CHARLESTON, W.Va. -- Autism is reaching epidemic levels in the United States.
Many theories have been proposed. For a while thimerosal, the mercury based preservative used in vaccines was suspected. Many parents, not wishing to put their infant children at risk, have refused to have their children vaccinated.
Now comes the news that the culprit is not the vaccines, or even the mercury based preservative. (In 2007 the FDA prohibited the use of thimerosal in childhood vaccines). Instead, convincing evidence from multiple studies now points to the action of acetaminophen.
Since 1978, acetaminophen has routinely been given by American pediatricians with vaccinations to prevent fever and pain. That was the year a study was published linking aspirin to Reyes syndrome. (Subsequent studies have shown no linkage between aspirin and Reyes). A study from California shows how the autism rate rose sharply as acetaminophen was substituted for children's aspirin.
Enter William Shaw Ph.D., Director of the Great Plains Laboratories, who had been wrestling with the problem of the causes of autism for many years. His breakthrough Aha! came when he looked at the autism rates in Cuba. That island nation with a population of 11 million has only 185 cases of autism for a rate of 0.00168 percent. By comparison the Center for Disease Control on March 30 published data that shows the prevalence of autism in children up to age 8 to be 1 in 88 for a rate of 1.13 percent. This was a 23 percent increase over the previous survey in 2006.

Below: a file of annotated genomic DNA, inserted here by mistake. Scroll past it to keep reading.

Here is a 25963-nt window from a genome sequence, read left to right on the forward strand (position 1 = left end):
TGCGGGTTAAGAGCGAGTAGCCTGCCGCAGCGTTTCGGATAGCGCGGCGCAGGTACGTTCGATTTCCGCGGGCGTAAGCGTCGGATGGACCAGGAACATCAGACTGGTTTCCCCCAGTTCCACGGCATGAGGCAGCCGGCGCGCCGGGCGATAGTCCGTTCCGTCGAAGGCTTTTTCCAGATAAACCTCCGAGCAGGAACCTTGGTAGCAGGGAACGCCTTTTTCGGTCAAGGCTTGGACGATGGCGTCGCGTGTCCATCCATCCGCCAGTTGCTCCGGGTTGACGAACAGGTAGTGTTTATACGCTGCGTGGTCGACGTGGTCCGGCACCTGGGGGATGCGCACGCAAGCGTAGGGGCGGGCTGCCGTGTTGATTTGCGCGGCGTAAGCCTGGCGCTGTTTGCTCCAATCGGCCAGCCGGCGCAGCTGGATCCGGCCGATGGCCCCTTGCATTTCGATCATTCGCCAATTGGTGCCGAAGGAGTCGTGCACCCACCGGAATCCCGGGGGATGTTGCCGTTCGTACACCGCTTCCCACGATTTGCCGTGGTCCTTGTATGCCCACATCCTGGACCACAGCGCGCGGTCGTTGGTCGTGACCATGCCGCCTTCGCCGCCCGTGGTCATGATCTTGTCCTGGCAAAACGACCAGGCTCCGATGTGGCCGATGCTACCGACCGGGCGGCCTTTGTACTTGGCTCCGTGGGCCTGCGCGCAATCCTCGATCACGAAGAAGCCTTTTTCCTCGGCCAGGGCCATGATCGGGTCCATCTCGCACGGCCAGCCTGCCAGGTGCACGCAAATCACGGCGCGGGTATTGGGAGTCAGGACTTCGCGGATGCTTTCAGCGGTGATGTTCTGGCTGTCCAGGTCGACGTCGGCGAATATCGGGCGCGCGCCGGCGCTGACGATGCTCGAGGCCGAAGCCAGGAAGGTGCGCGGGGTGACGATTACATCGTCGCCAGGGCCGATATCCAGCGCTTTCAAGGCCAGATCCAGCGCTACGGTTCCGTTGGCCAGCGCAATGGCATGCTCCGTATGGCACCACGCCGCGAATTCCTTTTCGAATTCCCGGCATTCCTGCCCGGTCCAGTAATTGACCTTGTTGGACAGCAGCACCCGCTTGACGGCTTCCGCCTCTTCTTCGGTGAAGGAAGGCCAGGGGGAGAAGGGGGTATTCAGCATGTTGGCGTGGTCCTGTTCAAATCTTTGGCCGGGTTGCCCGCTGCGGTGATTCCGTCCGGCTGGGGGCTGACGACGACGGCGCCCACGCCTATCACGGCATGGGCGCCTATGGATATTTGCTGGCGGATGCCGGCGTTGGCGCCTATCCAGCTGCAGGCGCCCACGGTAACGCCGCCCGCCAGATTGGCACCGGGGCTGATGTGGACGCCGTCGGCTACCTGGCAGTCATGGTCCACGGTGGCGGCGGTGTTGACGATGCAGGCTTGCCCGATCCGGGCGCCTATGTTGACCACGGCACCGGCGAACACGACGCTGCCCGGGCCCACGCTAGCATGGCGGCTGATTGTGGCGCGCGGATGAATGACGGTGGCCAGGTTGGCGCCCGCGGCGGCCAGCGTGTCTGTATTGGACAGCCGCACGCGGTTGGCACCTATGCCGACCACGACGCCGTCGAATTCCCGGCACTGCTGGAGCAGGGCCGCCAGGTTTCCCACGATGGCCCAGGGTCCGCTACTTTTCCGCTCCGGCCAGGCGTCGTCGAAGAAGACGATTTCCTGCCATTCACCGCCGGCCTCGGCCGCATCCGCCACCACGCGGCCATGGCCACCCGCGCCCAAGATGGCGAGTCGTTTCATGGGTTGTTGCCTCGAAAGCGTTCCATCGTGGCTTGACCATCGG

The Cuban vaccination rate is 99 percent, and by age 6 each child has received 34 shots. By comparison vaccination rates in the United States for most shots are in the 85 percent range. The major difference is that in Cuba acetaminophen is available only by prescription, and is never given with vaccinations. Indeed the attitude of the Cuban medical establishment is that fever is a normal and beneficial side effect of vaccinations. It is seen as proof that the body's immune system is responding appropriately to the challenge of the vaccination. Their rule is not to give medication unless the fever is above 104F or lasts longer than two days.
The stark differences in rates of autism between the two nations led Shaw to conclude that it was not the vaccinations, but rather the acetaminophen that was the culprit for the sharp rise in autism in nations that routinely use products like Tylenol for children.